Witnesses testifying at the contempt hearing included the child's counselor, David Thomas, and the Hogues' child. Mr. Thomas, a psychologist, who had counseled the child almost weekly since the previous fall, stated that both parents were working with him in helping the child. Counsel for Mrs. Hogue asked Mr. Thomas if he had advised the parents not to tell the child Mr. Hogue was gay. Mr. Thomas testified, “I told them that he [the child] wasn't developmentally ready for that information because he was starting to deal with divorce and separation so I'd advised them not to tell him.” Subsequently, Mr. Hogue informed Mr. Thomas that he told the child he was gay. The judge then asked Mr. Thomas if it was detrimental to the child that he found out this information. Mr. Thomas testified, “I feel it was somewhat detrimental.” Then Mrs. Hogue's attorney asked Mr. Thomas if it would be better for the child to spend less time with Mr. Hogue, to which Mr. Thomas responded, “Absolutely not.”
The child was called to testify by Mrs. Hogue's attorney. He testified that his father told him he was gay at the end of summer on the last week with his Dad. “Yeah, my friends were wanting me to come and play and Dad just wanted to finish our talk. He pointed out on TV people that were gay, and then I went out and played.”
At the conclusion of the hearing the Chancellor found Mr. Hogue to be in contempt for telling his son that he was gay and sentenced him to serve two days in the Williamson County Jail.2 It is that decision that is the subject of this appeal.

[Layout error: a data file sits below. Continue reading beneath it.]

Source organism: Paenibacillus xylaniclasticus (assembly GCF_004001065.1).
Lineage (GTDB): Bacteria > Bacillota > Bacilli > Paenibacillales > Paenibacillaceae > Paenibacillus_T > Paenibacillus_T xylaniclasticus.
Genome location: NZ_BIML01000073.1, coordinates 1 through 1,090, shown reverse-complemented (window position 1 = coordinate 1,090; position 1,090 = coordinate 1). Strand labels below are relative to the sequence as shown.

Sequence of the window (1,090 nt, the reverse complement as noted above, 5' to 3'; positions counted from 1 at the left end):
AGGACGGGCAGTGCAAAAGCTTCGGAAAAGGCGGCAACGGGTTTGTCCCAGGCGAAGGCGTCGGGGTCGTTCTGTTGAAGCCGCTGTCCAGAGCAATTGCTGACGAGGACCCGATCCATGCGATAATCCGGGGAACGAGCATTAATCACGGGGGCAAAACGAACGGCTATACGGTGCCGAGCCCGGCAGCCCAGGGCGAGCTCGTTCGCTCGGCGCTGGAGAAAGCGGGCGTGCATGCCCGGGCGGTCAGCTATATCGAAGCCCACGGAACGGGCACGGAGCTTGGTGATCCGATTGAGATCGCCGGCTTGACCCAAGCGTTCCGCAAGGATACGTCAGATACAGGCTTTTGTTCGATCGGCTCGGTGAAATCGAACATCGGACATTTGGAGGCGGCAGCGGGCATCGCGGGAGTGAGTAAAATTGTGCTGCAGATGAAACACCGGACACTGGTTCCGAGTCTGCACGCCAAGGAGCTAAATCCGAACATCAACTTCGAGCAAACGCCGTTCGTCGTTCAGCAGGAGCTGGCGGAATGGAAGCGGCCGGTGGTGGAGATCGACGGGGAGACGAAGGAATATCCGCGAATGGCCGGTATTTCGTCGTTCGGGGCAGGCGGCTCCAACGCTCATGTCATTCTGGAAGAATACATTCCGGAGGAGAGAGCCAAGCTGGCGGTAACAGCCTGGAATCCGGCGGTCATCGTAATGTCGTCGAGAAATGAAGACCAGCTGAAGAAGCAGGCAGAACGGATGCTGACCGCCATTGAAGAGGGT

Standard of Review
Our standard of review in this non-jury case is de novo upon the record of the proceedings below and there is no presumption of correctness with respect to the trial court's conclusions of law. Campbell v. Florida Steel Corp., 919 S.W.2d 26 (Tenn.1996) and Tenn. R.App. P. 13(d). The trial court's factual findings are, however, presumed to be correct and we must affirm such findings absent evidence preponderating to the contrary. Union Carbide Corp. v. Huddleston, 854 S.W.2d 87 (Tenn.1993). See City of Knoxville v. Entertainment Resources, LLC, No. E2002-01143-COA-R3-CV, 2003 WL 22762195, at *3 (Tenn.Ct.App. Nov.21, 2003).
Requisites of Restraining Orders or Injunctions
The applicable requisites of restraining orders and injunctions are specified in Tenn. R. Civ. P. 65.02(1). The rule reads, “Every restraining order or injunction shall be specific in terms and shall describe in reasonable detail, ․ the act restrained or enjoined.” (emphasis added).
The rule is “designed to protect persons from vague, loosely-drafted restraining orders and preliminary injunctions that do not give the addressee clear guidance of the conduct prohibited or compelled.” Robert Banks, Jr. & June F. Entman, Tennessee Civil Procedure § 4-3(e), p. 118 (1999). The specificity requirements of Rule 65.02(1) of the Tennessee Rules of Civil Procedure are identical to Federal Rule of Civil Procedure 65(d). The federal rule established a drafting standard such that “an ordinary person reading the court's order should be able to ascertain from the document itself exactly what conduct is proscribed.” Wright, Miller & Kane, Federal Practice and Procedure Civil 2d § 2955. The standard of specificity is such that the enjoined party must be able to ascertain from the order itself exactly what acts are prohibited. Sanders v. Air Line Pilots Ass'n, Intern., 473 F.2d 244, 247 (C.A.2d., 1972). The language in Fed.R.Civ.P. 65(d) “strongly suggests that only those acts specified by the order will be treated as within its scope and that no conduct or action will be prohibited by implication” and that “all omissions or ambiguities in the order will be resolved in favor of any person charged with contempt.” Wright, Miller & Kane at § 2955, p. 310.